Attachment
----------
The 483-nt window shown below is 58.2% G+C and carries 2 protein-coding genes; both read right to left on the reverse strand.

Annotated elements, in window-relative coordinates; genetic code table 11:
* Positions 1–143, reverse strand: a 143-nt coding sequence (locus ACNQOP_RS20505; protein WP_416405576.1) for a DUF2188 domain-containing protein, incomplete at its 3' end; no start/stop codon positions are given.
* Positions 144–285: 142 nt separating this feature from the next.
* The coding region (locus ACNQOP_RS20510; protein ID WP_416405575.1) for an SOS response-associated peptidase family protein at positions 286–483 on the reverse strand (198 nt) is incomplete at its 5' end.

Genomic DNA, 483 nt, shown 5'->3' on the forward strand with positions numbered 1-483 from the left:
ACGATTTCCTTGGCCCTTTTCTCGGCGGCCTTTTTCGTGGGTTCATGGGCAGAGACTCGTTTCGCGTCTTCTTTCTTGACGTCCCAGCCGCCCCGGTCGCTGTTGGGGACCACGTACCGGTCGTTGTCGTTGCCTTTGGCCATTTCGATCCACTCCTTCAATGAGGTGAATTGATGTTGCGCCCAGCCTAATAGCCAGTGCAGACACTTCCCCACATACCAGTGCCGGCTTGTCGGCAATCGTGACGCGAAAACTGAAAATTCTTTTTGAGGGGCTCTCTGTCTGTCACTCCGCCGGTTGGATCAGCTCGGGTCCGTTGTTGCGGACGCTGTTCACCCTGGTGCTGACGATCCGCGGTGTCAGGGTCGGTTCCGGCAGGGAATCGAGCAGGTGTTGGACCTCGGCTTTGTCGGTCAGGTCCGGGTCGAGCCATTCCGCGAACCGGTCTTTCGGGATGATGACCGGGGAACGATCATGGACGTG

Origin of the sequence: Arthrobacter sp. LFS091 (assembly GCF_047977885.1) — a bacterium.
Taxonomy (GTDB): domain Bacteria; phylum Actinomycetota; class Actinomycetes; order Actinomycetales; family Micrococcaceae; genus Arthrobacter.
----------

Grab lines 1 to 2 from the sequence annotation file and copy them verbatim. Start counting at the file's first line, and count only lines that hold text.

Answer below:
The 483-nt window shown below is 58.2% G+C and carries 2 protein-coding genes; both read right to left on the reverse strand.

Annotated elements, in window-relative coordinates; genetic code table 11: